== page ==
When Heather Skowron was a child growing up in Rhode Island, she didn’t know she wanted to be a veterinarian. In fact, she wasn’t sure what she wanted to be. 

After two years of community college, she earned her bachelor’s degree in liberal arts from Rivier University in New Hampshire and began an office job. But at the age of 23, she decided she needed to change direction. 

"I just decided one day that I was going to do something different. So I joined the Coast Guard." 

She went into the Coast Guard thinking she would be a reservist, but she ended up on active duty for over 20 years as an enlisted petty officer and then a commissioned officer. 

She was trained as an engineer, learning to use a cutting torch and work with plumbing, and she served on several ships, where she was often responsible for ship repair and oversight. She also served as support staff to an admiral and was selected to attend the Naval Postgraduate School in Monterey, California, graduating with a master’s degree in systems engineering. 

While living in Monterey, Skowron’s life changed again after she decided to volunteer at the Society for the Prevention of Cruelty to Animals. There, she had the opportunity to volunteer at a wildlife center. One of the rehabilitation technicians allowed her to help with some procedures on wildlife such as raptors and sea birds, and Skowron was hooked.

After 14 years in the Coast Guard, Skowron started to think about what would come next and was concerned that she did not have the right background and experience for veterinary medicine. Prerequisite classes would be a barrier, as it had been too long since she had taken undergraduate courses, but Skowron was determined to pursue her new goal.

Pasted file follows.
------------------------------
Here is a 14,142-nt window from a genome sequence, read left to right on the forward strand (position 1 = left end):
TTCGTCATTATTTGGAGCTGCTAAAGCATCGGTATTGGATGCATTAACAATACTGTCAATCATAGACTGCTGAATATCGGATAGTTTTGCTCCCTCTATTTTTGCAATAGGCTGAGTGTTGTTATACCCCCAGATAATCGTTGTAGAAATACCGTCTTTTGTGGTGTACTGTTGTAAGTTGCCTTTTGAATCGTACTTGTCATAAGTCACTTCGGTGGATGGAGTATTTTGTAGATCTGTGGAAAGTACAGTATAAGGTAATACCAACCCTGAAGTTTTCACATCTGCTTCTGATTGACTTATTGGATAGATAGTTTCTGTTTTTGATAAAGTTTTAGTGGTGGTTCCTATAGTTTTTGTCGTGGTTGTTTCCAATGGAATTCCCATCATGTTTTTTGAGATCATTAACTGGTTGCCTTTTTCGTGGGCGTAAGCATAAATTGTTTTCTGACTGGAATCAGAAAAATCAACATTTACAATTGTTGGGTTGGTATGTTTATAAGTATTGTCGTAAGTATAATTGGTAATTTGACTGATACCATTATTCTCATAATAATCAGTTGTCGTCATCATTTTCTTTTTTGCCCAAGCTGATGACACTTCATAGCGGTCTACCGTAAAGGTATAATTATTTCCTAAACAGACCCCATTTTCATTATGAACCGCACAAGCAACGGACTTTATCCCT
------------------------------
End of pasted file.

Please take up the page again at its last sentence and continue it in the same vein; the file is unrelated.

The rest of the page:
"I just felt drawn to doing it. I couldn't stop myself. When you take any path, you get the pros and cons and the cautions, and I was like, 'I hear you, but I'm just going to go for it and see where this path takes me.'" 

While working full time, Skowron spent five years completing her prerequisite classes at night and on weekends while also volunteering at City Wildlife in Washington, D.C. With prerequisites complete and a plan to retire from the Coast Guard, it was time to apply to veterinary school. 

In its very first year, the Class of 2023 was hit with a massive challenge: the pandemic. Skowron said it felt like her class went through four versions of veterinary school: before the pandemic, during lockdown, in-person with masks and other precautions, and finally doing clinics. 

"Being class president took on a different role then. Facilitating between the class and the school online was difficult because the world had not had to lock down before, and it was hard to facilitate making everyone feel connected," Skowron said. 

The responsibility of being class president grounded Skowron and helped her focus as she navigated veterinary school.

Skowron entered veterinary school interested in epidemiology, but she decided to be a mixed animal tracker so she could experience all the field had to offer. Through the college’s mentorship program, she connected with Dianna Thornton of Caring Hands Animal Hospital in Arlington and completed a rotation there. Upon graduation, she will join Caring Hands as a small animal veterinarian. 

"I'm ready to have my own cases, apply what I've learned in classes and in clinics, and I'm ready to work with my team and be a contributing member," Skowron said. 

Skowron said on graduation day, her focus will be on her peers. 

"I've seen them grow, become themselves, and figure out their new profession. Seeing them graduate means more to me than just graduating myself.”

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